I made a happy discovery last Tuesday - Ewan McGregor (he of my ongoing minor crush) and Charley Boorman did another cross-continental motorcyle trip last year ("Long Way Down"), this time from Scotland to South Africa, and it's just starting to be aired in the U.S. on Fox Reality Channel. I never heard of the channel until I stumbled across it last week, but again, it was fortuitous because Thursday night there was a one-night-only showing of a two-hour cut of the series in movie theatres. One was in Dallas, so we headed off to watch what, as expected, turned out to be another highly entertaining documentary by the pair. I particularly enjoyed when they stopped at the Tatooine set in Tunisia and took pictures like a regular pair of tourists excited to be at a movie set - except Ewan was on the posters on the wall, too. (I don't think he ever actually filmed any scenes in Tunisia, since the last scene of Episode III added him in later.) He later poked fun at himself by saying he had rather arrogantly assumed he'd be mobbed. "I found it very amusing. I didn't get recognised once! I was going up to people, you know, doing the Obi Wan Kenobi voice, and I put a beard on, but still nothing. I was so gutted!" Heh. It was also cool when they saw a baby gorilla in Zambia. Can't wait to watch the extended series over the next few weeks.

Friday, July 25, 2008

Final countdown: T minus 29 days

I'll try to make this the last post about bugs, but I can't help it. I'm just disgusted by it, and counting down the days until I can move into our new house (with which, the sellers told me, they almost never have had bug problems). Every morning I either get completely dressed before coming downstairs, or if staying in pajamas, at least freshen up and make use of the flip flops I leave at the bottom of the stairs. I don't like walking around barefoot down here in the mornings or not having contacts in glasses on, in case any roaches happen to be scurrying away or lying belly-up in the middle of the floor when I flip on the kitchen lights. So what happened this morning? I came down the stairs (dressed and with shoes on) to see that a roach had walked onto my flip flop before flipping over and dying. Yeah, good morning to you, too, sweetie. I'm calling the exterminator again.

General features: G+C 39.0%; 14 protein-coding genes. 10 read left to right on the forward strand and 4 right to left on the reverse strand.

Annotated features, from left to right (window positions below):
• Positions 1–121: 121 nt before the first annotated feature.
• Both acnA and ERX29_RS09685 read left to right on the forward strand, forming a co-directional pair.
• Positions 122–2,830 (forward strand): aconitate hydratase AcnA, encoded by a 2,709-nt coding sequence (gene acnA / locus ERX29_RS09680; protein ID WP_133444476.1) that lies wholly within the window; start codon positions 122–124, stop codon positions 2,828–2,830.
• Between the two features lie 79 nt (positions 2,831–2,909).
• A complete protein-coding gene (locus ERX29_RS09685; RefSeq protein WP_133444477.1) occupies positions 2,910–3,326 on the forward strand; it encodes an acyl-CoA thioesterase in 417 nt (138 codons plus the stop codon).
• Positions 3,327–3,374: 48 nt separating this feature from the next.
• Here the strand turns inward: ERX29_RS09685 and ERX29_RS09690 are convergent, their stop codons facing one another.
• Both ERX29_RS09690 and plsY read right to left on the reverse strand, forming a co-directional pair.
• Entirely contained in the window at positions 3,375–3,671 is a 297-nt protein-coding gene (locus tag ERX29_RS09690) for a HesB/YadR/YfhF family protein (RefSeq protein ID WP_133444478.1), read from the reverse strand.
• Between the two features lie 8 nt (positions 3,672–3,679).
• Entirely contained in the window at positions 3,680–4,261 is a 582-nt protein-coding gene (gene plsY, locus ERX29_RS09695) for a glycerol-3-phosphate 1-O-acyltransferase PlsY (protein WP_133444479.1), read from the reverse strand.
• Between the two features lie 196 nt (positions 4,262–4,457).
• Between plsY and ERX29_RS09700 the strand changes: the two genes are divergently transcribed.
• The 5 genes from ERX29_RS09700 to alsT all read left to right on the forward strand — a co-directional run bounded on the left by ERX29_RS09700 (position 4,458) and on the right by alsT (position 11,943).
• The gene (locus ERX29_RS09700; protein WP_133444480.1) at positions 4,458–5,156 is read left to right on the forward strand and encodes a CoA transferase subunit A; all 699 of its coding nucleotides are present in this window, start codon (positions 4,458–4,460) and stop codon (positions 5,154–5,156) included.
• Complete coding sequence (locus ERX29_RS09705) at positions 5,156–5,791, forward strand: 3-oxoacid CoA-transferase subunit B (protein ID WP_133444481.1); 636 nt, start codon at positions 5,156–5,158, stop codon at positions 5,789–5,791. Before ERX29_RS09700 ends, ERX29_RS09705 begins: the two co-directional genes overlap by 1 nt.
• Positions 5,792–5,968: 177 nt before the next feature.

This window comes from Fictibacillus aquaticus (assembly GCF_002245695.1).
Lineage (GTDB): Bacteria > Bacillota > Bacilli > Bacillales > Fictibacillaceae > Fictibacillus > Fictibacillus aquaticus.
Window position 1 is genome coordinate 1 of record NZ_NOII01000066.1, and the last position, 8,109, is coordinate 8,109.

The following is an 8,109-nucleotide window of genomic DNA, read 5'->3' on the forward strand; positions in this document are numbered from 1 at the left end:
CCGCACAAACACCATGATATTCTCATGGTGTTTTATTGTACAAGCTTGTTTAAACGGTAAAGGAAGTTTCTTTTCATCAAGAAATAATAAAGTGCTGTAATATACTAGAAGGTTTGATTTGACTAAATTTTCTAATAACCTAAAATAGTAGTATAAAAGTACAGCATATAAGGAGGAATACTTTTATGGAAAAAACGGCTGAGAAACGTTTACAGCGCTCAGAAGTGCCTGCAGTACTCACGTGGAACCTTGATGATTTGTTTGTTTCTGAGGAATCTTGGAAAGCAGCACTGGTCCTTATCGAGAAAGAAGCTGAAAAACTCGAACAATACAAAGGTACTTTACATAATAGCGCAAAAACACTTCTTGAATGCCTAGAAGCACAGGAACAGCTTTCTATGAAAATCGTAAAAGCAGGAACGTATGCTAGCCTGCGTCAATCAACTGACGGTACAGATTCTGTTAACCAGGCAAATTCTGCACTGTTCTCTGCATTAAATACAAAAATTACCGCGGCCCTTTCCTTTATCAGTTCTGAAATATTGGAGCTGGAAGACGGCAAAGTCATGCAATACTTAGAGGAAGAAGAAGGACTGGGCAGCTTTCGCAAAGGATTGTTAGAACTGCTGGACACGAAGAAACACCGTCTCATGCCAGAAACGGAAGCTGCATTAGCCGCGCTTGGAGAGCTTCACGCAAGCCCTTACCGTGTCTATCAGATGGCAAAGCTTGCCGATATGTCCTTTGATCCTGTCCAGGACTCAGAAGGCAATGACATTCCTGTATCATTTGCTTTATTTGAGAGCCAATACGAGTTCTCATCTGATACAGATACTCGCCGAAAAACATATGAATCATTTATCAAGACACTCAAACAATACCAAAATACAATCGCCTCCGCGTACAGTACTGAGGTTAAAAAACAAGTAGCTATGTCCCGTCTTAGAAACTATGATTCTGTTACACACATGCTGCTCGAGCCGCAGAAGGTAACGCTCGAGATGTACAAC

Note: If my in-laws are reading this, my house is PERFECTLY CLEAN and I am glad you're coming this weekend. You really shouldn't have any problems! And we have bug spray if you do :) (You lived in New Orleans once, I hope you understand.)

EDIT: Turns out the bug was not quite dead yet. But it was stone dead in a moment.

Tuesday, July 22, 2008

Vanity of vanities

Reading this post and comments from a "mommy blogger" about children's oh-so-humbling effects on their post-pregnant moms just makes me cringe. And then laugh. I will confess I'm not humble enough yet to be sanguine about the weight gain thing - but it'll come, I have no doubt, as this little guy only gets bigger:

Monday, June 23, 2008

Side effects

I went to the eye doctor this evening after work because I noticed on Saturday night some serious blurring in my left eye, and this after a lot of redness a few weeks ago and ongoing sensitivity and watery eyes at night, etc. I thought originally it was just more severe allergies than normal this spring, but it turns out no, it's another side effect of pregnancy. Seriously? Apparently so. I never heard of this before, but the cornea can decrease in sensitivity and be much more easily irritated and damaged by contacts. That's what has happened to me. (The optometrist scolded me for not coming in sooner, but last time I brought it up with the obstetrician he thought it didn't look so bad - at least I came in as soon as the actual vision problems started!) The doctor prescribed some drops I'm supposed to take for the next week, which will hopefully clear up the problems with my eye and let me see clearly again. Everything seems to say be careful with using the drops during pregnancy, but it's okay if they are necessary. I'm glad there's a solution, but I'm off contacts indefinitely, which I can't help feeling somewhat grumpy about. My glasses are an older prescription, so I can't see as clearly with them, but I can't get new ones until my eyes clear up. I also can really only drive with sunglasses. I just got some cool new ones last week, too, but now until I can get a new glasses prescription next week (and maybe possibly get prescription sunglasses as well), I'll be stuck driving with a fugly plastic insert that goes on my nose behind my glasses. Boo. Oh well - again, I'm glad there's a solution for the blurry vision, so I'll be grateful for that. And hopefully by Christmas I can wear my contacts again.

Sunday, June 22, 2008

Another adult step